As much as I disagreed with Archbishop Wuerl’s decision not to take positive action against scandalously pro-abortion Catholic politicians living in Washington, DC, I do have to applaud others of his recent actions, including his first pastoral letter on Confession, including a huge push to make the sacrament more available during Lent. (Link goes to Amy Welborn’s blog.)
In order to highlight both the importance of the sacrament of Penance and its availability especially in the coming Lenten season, every pastor is asked to review the parish confession schedule to ensure the adequate availability of the sacrament of Penance to the faithful. I am also asking the deans to work with the priests of their respective deaneries so that we can provide a series of deanery-wide reconciliation services to which the faithful of the deanery will be invited and at which I will join a large number of our priests in hearing confessions.
In addition, during this Lenten season, beginning with the Wednesday of the first week of Lent until the Wednesday of Holy Week, priests will be available in every church throughout the Archdiocese from 7:00 p.m. to 8:30 p.m. in order to hear confessions.
Wow, that’s big. Every church, every night? To place that kind of burden on the priests of the archdiocese is to make a big statement. The second bit of news (link to Mark Shea’s blog) is more speculative and unconfirmed, but if true might make an even bigger splash. This is from an email to Mark from someone in DC:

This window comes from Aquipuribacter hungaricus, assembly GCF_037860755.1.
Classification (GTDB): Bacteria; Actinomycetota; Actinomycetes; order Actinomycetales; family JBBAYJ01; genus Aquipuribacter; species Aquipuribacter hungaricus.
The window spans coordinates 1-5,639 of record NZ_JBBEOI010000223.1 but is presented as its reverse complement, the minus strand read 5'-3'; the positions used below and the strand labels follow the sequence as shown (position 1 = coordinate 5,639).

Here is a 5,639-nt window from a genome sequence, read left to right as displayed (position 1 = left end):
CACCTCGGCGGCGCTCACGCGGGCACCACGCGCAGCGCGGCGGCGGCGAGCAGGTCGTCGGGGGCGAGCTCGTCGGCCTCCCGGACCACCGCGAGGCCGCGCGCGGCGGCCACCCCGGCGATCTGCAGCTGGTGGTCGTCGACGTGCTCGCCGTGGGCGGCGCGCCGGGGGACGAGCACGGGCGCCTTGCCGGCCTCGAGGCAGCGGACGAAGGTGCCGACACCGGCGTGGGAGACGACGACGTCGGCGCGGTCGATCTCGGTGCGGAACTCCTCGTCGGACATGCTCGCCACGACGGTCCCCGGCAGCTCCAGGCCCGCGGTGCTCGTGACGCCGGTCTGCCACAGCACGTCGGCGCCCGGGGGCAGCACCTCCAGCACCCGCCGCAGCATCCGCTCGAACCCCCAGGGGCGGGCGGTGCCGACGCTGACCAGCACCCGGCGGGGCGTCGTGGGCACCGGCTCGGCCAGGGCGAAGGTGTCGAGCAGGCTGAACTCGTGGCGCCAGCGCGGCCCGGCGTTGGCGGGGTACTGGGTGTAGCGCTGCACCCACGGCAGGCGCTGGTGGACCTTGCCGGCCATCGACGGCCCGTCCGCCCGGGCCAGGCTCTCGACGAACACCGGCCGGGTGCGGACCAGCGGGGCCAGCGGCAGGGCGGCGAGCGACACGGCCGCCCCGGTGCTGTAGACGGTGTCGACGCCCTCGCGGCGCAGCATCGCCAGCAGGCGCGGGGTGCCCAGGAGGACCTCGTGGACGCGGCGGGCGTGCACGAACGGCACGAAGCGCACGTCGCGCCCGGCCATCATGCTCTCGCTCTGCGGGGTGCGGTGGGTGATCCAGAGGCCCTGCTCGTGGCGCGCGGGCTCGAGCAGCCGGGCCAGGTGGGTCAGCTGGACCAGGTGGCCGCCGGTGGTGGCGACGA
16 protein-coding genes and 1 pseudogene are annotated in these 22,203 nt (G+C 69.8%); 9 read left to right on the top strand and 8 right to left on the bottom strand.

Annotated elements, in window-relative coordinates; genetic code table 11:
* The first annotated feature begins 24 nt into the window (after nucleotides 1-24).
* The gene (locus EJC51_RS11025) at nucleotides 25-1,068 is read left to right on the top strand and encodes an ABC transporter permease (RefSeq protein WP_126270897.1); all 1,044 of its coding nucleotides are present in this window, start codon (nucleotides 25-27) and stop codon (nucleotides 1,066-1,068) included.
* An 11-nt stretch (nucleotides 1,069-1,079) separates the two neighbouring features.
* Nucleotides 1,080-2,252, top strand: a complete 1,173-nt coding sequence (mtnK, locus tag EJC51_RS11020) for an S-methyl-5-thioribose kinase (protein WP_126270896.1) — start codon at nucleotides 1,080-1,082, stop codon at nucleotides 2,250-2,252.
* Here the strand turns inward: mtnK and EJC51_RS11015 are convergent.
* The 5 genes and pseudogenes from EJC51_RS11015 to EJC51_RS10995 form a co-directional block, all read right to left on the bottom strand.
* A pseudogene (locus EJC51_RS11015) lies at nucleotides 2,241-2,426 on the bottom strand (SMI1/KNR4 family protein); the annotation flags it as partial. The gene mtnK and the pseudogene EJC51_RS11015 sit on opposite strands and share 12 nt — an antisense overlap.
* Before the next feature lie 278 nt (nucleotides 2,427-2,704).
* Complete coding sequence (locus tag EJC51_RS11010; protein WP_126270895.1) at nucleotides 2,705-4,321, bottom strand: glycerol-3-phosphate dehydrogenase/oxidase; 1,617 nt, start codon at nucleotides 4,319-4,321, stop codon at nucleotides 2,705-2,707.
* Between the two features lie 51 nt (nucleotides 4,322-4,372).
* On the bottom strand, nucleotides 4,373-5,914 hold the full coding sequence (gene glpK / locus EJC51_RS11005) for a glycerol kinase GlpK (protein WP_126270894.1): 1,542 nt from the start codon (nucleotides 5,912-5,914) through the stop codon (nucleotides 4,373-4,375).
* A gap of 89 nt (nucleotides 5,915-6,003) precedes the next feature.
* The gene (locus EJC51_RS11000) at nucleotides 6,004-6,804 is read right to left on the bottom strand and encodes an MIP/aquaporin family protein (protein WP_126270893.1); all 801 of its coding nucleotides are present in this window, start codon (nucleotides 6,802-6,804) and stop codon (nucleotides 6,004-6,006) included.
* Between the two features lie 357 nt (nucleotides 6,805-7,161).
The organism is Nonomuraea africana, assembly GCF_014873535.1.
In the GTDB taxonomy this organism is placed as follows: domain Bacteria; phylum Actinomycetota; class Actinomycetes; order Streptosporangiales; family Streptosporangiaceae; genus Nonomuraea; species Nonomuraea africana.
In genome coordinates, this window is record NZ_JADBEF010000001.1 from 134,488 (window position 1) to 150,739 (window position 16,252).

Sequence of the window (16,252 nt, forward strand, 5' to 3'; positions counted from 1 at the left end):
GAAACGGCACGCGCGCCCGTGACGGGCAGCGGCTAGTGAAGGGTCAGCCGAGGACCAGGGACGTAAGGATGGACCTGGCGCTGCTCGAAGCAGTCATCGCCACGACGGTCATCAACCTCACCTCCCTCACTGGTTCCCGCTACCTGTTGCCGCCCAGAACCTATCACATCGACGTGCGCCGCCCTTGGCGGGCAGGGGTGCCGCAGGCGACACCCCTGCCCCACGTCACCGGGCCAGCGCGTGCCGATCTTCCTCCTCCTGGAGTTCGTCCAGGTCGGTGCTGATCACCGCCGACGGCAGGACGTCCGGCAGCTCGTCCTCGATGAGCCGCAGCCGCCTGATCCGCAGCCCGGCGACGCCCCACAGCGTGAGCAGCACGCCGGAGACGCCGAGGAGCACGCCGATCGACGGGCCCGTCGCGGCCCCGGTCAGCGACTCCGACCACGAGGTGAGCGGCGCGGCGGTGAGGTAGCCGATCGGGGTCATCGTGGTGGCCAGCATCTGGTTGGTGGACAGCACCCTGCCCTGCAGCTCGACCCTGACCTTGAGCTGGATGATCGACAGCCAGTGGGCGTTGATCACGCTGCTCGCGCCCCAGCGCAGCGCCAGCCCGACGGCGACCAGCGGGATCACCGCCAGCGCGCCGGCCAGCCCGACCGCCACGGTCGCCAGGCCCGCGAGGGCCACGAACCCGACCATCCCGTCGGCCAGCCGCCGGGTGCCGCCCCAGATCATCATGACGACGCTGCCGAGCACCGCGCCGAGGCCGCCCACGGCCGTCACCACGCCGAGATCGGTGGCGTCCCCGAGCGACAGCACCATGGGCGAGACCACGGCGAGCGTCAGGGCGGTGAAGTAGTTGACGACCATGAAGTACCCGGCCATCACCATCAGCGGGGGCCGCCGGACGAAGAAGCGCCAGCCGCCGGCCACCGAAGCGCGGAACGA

I was sick and so, missed mass but my wife reported that Monsignor Parent (St. Peter’s Waldorf, MD) announced that the Bishop has decided that all tabernacles be moved to the center of the altar and that communion will henceforth be given out only by priests and deacons.
As you can see, this is a third-hand report (now fourth-hand) and much could have been garbled in transmission, but again, if true, this is big news.
Update: A reader says in the comments that no one he knows in DC heard anything like that in their parishes and so this must be limited to just the one parish. And keep in mind, I’m not criticizing the legitimate use of Extraordinary Ministers of the Eucharist, but many people believe that the practice is often abused.
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